Reversible ubiquitination of integrated domain controls paired NLR immune receptor complex homeostasis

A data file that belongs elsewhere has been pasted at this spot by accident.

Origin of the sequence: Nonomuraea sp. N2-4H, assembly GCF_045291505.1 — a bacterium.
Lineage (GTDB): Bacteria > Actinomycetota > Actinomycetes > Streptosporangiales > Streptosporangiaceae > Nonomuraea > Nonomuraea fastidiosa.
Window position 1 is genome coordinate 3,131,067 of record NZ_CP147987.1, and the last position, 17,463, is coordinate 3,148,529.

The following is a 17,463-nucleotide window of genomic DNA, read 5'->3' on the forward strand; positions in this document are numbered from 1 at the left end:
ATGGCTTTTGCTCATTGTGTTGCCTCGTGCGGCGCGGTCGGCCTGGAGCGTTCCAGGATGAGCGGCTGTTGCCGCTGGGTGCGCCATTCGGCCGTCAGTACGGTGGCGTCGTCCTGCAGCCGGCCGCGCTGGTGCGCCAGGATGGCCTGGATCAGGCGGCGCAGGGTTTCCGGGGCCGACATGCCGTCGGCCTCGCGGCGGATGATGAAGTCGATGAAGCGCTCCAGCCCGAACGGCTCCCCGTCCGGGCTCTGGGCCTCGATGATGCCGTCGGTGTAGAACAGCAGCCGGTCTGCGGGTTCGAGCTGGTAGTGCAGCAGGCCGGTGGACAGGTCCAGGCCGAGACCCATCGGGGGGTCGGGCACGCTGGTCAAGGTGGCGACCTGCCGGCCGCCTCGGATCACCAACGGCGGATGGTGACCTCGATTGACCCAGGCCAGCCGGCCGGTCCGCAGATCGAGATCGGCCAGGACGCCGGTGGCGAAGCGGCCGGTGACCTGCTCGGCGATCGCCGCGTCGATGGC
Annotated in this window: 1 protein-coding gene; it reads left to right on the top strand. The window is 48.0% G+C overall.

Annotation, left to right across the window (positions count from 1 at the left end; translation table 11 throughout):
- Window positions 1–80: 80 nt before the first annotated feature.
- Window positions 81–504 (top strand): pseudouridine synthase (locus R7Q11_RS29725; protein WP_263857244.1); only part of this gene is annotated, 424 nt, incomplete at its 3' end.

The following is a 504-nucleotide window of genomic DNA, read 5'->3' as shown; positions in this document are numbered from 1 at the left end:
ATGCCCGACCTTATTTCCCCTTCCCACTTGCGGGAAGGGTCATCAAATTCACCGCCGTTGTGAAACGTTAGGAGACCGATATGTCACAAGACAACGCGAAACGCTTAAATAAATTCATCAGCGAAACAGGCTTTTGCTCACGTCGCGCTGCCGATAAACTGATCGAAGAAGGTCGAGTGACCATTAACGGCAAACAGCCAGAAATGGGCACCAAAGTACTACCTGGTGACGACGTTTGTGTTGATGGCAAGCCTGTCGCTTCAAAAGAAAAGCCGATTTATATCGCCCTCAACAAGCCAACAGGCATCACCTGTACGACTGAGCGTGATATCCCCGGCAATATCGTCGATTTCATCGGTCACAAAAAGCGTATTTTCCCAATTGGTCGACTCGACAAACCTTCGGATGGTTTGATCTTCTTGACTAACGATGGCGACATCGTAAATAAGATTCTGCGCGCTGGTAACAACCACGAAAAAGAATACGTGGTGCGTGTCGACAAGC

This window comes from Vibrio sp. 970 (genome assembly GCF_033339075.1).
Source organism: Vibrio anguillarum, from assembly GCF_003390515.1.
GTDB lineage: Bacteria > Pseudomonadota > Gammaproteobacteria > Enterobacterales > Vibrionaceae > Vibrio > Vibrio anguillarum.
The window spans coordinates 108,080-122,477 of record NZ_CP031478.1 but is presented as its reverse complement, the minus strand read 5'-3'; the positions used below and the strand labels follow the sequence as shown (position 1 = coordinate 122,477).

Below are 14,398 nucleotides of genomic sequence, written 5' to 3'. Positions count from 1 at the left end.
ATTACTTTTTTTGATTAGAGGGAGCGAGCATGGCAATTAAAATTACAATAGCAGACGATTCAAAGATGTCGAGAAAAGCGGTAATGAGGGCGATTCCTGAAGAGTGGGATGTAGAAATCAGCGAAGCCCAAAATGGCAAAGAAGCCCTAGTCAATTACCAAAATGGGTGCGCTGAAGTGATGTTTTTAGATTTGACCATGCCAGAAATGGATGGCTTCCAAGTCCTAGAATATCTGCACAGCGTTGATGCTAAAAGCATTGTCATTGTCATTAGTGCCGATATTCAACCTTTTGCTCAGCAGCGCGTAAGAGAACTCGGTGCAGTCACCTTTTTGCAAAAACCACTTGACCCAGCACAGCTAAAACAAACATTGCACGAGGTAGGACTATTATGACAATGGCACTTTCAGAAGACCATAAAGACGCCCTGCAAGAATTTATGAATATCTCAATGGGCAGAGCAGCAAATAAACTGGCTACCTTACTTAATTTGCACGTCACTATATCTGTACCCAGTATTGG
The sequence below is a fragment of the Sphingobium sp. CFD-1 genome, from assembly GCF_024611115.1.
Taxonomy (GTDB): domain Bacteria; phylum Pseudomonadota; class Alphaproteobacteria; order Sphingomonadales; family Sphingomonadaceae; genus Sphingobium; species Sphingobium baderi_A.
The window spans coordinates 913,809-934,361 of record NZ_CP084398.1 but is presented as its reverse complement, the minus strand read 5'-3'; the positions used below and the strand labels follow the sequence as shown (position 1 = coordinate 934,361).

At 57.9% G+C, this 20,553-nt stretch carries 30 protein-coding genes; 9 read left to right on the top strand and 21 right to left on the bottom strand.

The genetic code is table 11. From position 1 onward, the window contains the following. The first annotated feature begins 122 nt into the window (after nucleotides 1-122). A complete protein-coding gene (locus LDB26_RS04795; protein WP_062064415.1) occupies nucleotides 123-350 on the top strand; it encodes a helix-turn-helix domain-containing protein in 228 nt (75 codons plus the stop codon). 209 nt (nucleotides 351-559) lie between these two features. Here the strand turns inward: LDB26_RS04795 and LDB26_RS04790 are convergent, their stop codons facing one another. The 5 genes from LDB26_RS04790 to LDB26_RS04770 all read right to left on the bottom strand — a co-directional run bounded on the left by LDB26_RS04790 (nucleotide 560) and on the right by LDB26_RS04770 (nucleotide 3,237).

Plant intracellular NLR immune receptors can function individually or in pairs to detect pathogen effectors and activate immune responses. NLR homeostasis has to be tightly regulated to ensure proper defense without triggering autoimmunity. However, in contrast to singleton NLRs, the mechanisms controlling the paired NLRs complex homeostasis are less understood. The paired Arabidopsis RRS1/RPS4 immune receptor complex confers disease resistance through effector recognition mediated by the integrated WRKY domain of RRS1. Here, through proximity labelling, we reveal a ubiquitination-deubiquitination cycle that controls the homeostasis of the RRS1/RPS4 complex. E3 ligase RARE directly binds and ubiquitinates RRS1's WRKY domain to promote its proteasomal degradation, thereby destabilizing RPS4 indirectly and compromising the stability and function of the RRS1/RPS4 complex. Conversely, the deubiquitinating enzymes UBP12/UBP13 deubiquitinate RRS1's WRKY domain, counteracting RARE's effects. Interestingly, the abundance of WRKY transcription factors WRKY70 and WRKY41 is also regulated by RARE and UBP12/UBP13. Phylogenetic analysis suggests this regulation likely transferred from WRKY70/WRKY41 to RRS1 upon WRKY domain integration. Our findings improve our understanding of homeostatic regulation of paired NLR complex and uncover a new paradigm whereby domain integration can co-opt preexisting post-translational modification to regulate novel protein functions.